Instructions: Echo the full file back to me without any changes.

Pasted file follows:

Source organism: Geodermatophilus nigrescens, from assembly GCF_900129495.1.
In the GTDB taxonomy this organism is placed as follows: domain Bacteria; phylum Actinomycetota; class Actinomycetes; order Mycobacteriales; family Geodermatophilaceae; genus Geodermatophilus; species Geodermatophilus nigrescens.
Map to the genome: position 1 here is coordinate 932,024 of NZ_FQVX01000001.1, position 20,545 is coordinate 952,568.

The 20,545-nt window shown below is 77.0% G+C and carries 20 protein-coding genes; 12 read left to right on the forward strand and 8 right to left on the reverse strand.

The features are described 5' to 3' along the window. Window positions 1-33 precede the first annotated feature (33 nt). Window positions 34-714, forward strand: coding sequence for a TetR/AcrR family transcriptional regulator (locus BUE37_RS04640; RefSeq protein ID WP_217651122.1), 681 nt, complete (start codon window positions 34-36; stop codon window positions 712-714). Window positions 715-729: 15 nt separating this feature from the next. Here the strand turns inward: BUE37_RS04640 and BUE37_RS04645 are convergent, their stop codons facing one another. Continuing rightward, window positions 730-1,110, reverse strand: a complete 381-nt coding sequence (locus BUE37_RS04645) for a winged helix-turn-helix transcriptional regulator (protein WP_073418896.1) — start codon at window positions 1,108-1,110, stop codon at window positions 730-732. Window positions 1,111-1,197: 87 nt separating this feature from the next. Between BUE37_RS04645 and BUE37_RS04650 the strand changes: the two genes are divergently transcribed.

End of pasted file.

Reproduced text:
Source organism: Geodermatophilus nigrescens, from assembly GCF_900129495.1.
In the GTDB taxonomy this organism is placed as follows: domain Bacteria; phylum Actinomycetota; class Actinomycetes; order Mycobacteriales; family Geodermatophilaceae; genus Geodermatophilus; species Geodermatophilus nigrescens.
Map to the genome: position 1 here is coordinate 932,024 of NZ_FQVX01000001.1, position 20,545 is coordinate 952,568.

The 20,545-nt window shown below is 77.0% G+C and carries 20 protein-coding genes; 12 read left to right on the forward strand and 8 right to left on the reverse strand.

The features are described 5' to 3' along the window. Window positions 1-33 precede the first annotated feature (33 nt). Window positions 34-714, forward strand: coding sequence for a TetR/AcrR family transcriptional regulator (locus BUE37_RS04640; RefSeq protein ID WP_217651122.1), 681 nt, complete (start codon window positions 34-36; stop codon window positions 712-714). Window positions 715-729: 15 nt separating this feature from the next. Here the strand turns inward: BUE37_RS04640 and BUE37_RS04645 are convergent, their stop codons facing one another. Continuing rightward, window positions 730-1,110, reverse strand: a complete 381-nt coding sequence (locus BUE37_RS04645) for a winged helix-turn-helix transcriptional regulator (protein WP_073418896.1) — start codon at window positions 1,108-1,110, stop codon at window positions 730-732. Window positions 1,111-1,197: 87 nt separating this feature from the next. Between BUE37_RS04645 and BUE37_RS04650 the strand changes: the two genes are divergently transcribed.